This week’s roundup of must-read news for advisors:
Robo-advisors, low-cost index fund investing, and other factors are proving to be challenging to wealth management firms, as evidenced by a recent PriceMetrix report that shows that advisors in North America earned less revenue from clients and experienced a drop in average fees in 2016. According to a Bloomberg article, the report also noted that advisors aren’t reaching prospective Gen X and millennial clients. See the full story below. Also, consultant Angie Herbers notes that in order to grow, firms need to take a step back and “build a pre-foundation,” otherwise they’ll be working on old problems as well as new ones. In a column at Investment Advisor magazine, Herbers outlines four steps to take before embarking on a growth plan: Recognize where your firm is today, manage risk, be sure you’re delivering what clients truly want, and focus on growing from your client base. See the link to her column below.
Wealth Management Industry Hit by Lower Fees, Fewer New Clients
By Ivan Levingston
Wealth management firms are struggling with a drop in fees, scarcity of new clients and little prospect for growth as young investors shun full-service retail firms. Even as the bull market pushed industry assets under management to a record in 2016, advisers in North America earned less from clients last year and saw a decline in average fees, according to a report issued Wednesday by PriceMetrix, a unit of McKinsey & Co.
Not So Fast, Tortoise
By Angie Herbers
Source: Investment Advisor magazine
I’ve been working with the owners of independent advisory businesses for more years than I care to think about. Yet I’m still continually surprised that most firm owners resist building a solid foundation for their businesses before implementing new strategies to grow their firms. I’m surprised because this is essentially the same conversation that financial planners and other financial advisors have with their clients — who are usually all too eager to implement a new investment strategy before creating a sound financial plan to base it on.
Interns at advisory firms are performing a wide range of duties this summer, from client prep work to business analysis, to get on-the-job experience in the industry. InvestmentNews talked with several firms about the roles their interns take on and the value of the experience for firms and interns alike. See the link below. Also, advisors who decide to strike out on their own “need to foster a healthy culture from day one,” writes Carolyn McClanahan, president of Life Planning Partners, in a column at Financial Planning. How? She suggests “corporate engagement standards” that spell out how everyone at the firm conducts him/herself. Read the details below.
Interns will take on several roles at advisory firms this summer
By Liz Skinner
Tens of thousands of college students will be toiling away this summer at financial advice internships around the nation, taking on projects like exploring new software and helping firms go paperless to planning office celebrations and client events. Interns do not usually sit in on client meetings, mostly because of concerns about privacy, but they often prepare the materials advisers depend on for their presentations. Interns do interact with clients in other ways, such as answering phones or greeting them when they come into the office.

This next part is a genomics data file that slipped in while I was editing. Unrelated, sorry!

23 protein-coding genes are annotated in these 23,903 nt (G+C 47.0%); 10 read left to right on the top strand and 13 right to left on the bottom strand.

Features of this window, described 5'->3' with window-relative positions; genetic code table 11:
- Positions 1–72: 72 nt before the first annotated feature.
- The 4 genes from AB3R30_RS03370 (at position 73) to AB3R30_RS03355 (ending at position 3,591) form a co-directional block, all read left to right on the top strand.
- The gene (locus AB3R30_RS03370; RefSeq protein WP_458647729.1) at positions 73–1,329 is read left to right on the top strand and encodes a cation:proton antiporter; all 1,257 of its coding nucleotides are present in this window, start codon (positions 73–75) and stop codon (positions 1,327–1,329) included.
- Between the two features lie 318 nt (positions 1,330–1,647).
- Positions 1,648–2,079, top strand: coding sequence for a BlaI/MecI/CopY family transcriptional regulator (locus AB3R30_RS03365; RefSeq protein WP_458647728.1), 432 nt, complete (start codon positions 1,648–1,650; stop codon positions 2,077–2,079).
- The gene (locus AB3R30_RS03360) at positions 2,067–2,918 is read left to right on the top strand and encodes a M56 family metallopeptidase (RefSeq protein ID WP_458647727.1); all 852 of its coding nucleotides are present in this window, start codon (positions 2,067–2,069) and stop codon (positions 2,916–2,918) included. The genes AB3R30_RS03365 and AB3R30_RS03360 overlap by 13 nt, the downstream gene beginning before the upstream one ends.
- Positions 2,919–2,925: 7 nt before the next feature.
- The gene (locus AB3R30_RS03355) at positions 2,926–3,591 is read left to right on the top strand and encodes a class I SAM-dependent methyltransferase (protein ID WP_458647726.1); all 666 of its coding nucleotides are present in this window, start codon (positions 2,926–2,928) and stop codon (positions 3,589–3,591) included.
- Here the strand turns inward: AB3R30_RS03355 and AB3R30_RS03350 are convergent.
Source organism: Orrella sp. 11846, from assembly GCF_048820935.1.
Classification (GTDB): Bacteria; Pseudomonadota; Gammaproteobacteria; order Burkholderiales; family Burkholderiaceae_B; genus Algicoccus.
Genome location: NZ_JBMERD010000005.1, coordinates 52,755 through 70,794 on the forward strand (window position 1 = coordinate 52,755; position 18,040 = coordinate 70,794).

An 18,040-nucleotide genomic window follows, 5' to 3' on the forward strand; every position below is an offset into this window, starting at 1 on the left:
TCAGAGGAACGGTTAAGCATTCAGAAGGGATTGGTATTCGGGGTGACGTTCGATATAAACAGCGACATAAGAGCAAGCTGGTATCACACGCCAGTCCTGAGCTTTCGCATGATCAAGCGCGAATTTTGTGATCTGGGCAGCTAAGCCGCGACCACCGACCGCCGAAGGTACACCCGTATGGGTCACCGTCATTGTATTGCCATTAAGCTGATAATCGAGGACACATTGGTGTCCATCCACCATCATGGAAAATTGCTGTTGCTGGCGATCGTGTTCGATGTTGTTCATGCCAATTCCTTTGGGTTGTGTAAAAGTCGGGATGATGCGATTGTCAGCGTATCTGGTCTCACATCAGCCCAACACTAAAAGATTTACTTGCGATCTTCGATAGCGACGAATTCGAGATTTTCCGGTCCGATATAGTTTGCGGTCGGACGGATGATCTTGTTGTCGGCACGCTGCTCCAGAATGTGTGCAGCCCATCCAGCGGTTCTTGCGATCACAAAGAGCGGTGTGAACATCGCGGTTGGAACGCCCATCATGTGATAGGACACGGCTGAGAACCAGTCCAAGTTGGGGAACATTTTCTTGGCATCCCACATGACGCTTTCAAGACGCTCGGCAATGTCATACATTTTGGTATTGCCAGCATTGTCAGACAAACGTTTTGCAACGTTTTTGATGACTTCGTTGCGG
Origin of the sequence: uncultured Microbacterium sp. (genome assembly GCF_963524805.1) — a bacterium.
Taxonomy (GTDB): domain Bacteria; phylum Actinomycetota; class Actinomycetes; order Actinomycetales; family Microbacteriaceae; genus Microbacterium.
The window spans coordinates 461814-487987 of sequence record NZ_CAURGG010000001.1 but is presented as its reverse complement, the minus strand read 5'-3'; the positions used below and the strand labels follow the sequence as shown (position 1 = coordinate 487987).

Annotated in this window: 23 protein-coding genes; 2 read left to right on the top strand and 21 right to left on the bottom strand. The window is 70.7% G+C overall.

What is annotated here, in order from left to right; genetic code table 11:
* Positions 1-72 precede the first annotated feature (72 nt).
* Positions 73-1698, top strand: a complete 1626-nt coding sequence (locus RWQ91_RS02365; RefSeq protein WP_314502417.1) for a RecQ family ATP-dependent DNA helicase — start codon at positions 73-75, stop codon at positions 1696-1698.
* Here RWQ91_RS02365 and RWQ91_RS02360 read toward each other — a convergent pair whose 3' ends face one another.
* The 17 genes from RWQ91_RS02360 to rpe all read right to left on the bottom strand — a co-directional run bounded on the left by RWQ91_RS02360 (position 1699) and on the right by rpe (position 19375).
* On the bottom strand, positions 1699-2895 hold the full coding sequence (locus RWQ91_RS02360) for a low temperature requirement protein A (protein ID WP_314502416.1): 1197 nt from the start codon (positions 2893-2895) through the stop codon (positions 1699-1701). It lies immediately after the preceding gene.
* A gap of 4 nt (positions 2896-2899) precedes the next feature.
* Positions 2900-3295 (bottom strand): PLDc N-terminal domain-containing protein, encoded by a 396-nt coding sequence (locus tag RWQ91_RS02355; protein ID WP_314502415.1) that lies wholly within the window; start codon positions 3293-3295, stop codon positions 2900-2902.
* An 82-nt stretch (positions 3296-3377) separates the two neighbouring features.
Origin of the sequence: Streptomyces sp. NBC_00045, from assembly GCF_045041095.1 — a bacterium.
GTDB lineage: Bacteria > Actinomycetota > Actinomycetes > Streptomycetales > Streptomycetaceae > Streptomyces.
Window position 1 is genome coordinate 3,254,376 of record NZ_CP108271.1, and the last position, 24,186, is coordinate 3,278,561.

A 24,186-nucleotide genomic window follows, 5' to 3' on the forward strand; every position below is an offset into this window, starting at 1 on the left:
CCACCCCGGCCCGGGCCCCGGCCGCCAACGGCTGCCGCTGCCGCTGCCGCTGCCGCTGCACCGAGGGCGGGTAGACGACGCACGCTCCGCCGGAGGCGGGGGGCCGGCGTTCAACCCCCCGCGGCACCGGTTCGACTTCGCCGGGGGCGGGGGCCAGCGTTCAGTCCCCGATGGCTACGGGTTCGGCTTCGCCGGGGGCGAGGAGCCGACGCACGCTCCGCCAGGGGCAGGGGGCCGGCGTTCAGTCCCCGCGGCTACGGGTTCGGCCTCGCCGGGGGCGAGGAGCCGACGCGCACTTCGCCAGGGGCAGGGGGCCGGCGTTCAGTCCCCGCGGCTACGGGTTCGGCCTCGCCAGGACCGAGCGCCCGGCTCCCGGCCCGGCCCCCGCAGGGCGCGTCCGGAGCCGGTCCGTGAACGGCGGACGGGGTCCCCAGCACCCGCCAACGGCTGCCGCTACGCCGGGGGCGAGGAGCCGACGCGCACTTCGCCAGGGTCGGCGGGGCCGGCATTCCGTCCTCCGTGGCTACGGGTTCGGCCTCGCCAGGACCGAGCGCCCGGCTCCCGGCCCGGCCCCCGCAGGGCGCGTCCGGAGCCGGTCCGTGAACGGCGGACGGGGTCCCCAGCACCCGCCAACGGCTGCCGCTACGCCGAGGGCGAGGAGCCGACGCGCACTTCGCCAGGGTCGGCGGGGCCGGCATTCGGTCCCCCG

Is your job a calling? Explaining the breakaway movement
By Carolyn McClanahan
Source: Financial Planning
Work is either a job or a calling. Most people would love to have a calling, and the financial planning profession readily fits the bill for many. Advisers have an opportunity to make a significant difference in clients’ lives and this can be emotionally rewarding. Financial services firms that focus on actually helping people while making a decent profit can create an incredible work culture. Yet in recent years, there has been a large cadre of advisers leaving the wirehouse and broker-dealer world and going to independent RIAs.
Advisors who work with military clients – or plan to – need to know about the Heroes Earning Assistance and Relief Tax Act, which allows a military widow to contribute up to $500,000 to a Roth IRA at one time, as long as it’s done within a year of the payout. InvestmentNews talked with advisors who have helped clients take advantage of this little-known benefit. See the full story below. Also, Morningstar recently evaluated 10 HSA plans from two perspectives: as a spending vehicle and as an investment vehicle. The conclusion? “The industry has a lot of room for improvement,” writes the author of the report. Only one provider received a positive assessment in both regards. See the link below.
Military benefit allows widows to put $500K into Roth IRA at once
By Jeff Benjamin
Financial advisers working with members of the military often need military-like precision and knowledge of the special circumstances facing service members to help them avoid costly missteps. Last year, Christy Raines, owner of Azimuth Wealth Management, a $40 million AUM advisory firm, faced the challenge of helping a military widow invest part of a $400,000 life insurance death benefit in a Roth IRA, which she described as a little-known military benefit.
How Does Your Health Savings Account Stack Up?
By Leo Acheson
Health Savings Accounts are growing rapidly, but the general public is just getting up to speed on how they work. HSAs, which are offered in conjunction with high-deductible health plans, are tax-sheltered accounts for individuals to save for medical expenses that aren’t covered by the HDHP. Despite the increased interest in HSAs, they remain a very under-researched corner of the market. Investors have few resources available to navigate the hundreds of plan providers that exist. The lack of resources has likely contributed to these plans’ underutilization as savings vehicles despite their valuable tax benefits.